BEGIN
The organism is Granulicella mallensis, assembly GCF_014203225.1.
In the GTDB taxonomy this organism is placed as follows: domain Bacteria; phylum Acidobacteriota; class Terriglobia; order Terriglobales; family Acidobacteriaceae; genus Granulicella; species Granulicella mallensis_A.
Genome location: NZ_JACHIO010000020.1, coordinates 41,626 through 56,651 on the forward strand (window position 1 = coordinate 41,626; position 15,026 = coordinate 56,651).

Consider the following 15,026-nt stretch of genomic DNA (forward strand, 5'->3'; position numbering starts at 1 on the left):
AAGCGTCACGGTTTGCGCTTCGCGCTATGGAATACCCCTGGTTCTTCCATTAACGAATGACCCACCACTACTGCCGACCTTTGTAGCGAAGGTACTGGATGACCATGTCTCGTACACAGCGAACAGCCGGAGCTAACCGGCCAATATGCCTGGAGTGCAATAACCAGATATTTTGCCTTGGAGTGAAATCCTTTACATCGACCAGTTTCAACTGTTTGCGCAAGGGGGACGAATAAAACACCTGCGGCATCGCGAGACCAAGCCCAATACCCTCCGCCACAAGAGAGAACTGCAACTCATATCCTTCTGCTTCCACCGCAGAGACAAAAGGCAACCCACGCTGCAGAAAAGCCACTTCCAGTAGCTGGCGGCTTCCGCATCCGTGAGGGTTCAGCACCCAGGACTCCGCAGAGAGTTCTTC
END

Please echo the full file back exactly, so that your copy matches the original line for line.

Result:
The organism is Granulicella mallensis, assembly GCF_014203225.1.
In the GTDB taxonomy this organism is placed as follows: domain Bacteria; phylum Acidobacteriota; class Terriglobia; order Terriglobales; family Acidobacteriaceae; genus Granulicella; species Granulicella mallensis_A.
Genome location: NZ_JACHIO010000020.1, coordinates 41,626 through 56,651 on the forward strand (window position 1 = coordinate 41,626; position 15,026 = coordinate 56,651).

Consider the following 15,026-nt stretch of genomic DNA (forward strand, 5'->3'; position numbering starts at 1 on the left):
AAGCGTCACGGTTTGCGCTTCGCGCTATGGAATACCCCTGGTTCTTCCATTAACGAATGACCCACCACTACTGCCGACCTTTGTAGCGAAGGTACTGGATGACCATGTCTCGTACACAGCGAACAGCCGGAGCTAACCGGCCAATATGCCTGGAGTGCAATAACCAGATATTTTGCCTTGGAGTGAAATCCTTTACATCGACCAGTTTCAACTGTTTGCGCAAGGGGGACGAATAAAACACCTGCGGCATCGCGAGACCAAGCCCAATACCCTCCGCCACAAGAGAGAACTGCAACTCATATCCTTCTGCTTCCACCGCAGAGACAAAAGGCAACCCACGCTGCAGAAAAGCCACTTCCAGTAGCTGGCGGCTTCCGCATCCGTGAGGGTTCAGCACCCAGGACTCCGCAGAGAGTTCTTC